Format of Original
Journal of Biomechanics
Original Item ID
DOI: 10.1016/j.jbiomech.2009.12.028, PubMed Central: PMC2866761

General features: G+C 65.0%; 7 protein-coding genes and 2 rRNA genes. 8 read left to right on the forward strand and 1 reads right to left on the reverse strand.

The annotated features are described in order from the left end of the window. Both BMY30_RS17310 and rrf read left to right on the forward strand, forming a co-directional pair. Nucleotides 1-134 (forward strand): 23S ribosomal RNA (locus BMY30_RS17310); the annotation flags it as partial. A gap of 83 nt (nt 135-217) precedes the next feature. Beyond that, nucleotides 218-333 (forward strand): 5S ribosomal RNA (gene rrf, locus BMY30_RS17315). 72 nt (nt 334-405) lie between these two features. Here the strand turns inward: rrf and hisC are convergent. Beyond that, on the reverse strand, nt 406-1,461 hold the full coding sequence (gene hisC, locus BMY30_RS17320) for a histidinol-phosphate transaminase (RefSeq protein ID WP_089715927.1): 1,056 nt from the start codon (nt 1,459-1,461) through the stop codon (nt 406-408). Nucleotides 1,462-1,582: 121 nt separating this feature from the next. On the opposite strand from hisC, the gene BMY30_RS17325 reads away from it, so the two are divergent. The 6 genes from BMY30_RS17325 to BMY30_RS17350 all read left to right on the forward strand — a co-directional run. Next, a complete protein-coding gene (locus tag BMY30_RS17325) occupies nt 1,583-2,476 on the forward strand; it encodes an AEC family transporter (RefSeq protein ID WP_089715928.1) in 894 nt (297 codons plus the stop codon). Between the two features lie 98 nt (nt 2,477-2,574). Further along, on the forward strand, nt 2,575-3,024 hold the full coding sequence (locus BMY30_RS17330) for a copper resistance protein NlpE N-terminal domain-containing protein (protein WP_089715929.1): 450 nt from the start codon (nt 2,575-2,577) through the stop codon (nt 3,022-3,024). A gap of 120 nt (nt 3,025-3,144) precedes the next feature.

Fluid shear stress (FSS) is an important stimulus for cell functions. Compared with the well established parallel-plate and cone-and-plate systems, a rocking “see-saw” system offers some advantages such as easy operation, low cost, and high throughput. However, the FSS spatiotemporal pattern in the system has not been quantified. In the present study, we developed a lubrication-based model to analyze the FSS distributions in a rocking rectangular culture dish. We identified an important parameter (the critical flip angle) that dictates the overall FSS behaviors and suggested the right conditions to achieving temporally oscillating and spatially relatively uniform FSS. If the maximal rocking angle is kept smaller than the critical flip angle, which is defined as the angle when the fluid free surface intersects the outer edge of the dish bottom, the dish bottom remains covered with a thin layer of culture medium. The spatial variations of the peak FSS within the central 84% and 50% dish bottom are limited to 41% and 17%, respectively. The magnitude of FSS was found to be proportional to the fluid viscosity and the maximal rocking angle, and inversely proportional to the square of the fluid depth-to-length ratio and the rocking period. For a commercial rectangular dish (length of 37.6 mm) filled with ∼2 mL culture medium, the FSS at the center of the dish bottom is expected to be on the order of 0.9 dyn/cm2 when the dish is rocked +5° at 1 cycle/s. Our analysis suggests that a rocking “see-saw” system, if controlled well, can be used as an alternative method to provide low-magnitude, dynamic FSS to cultured cells.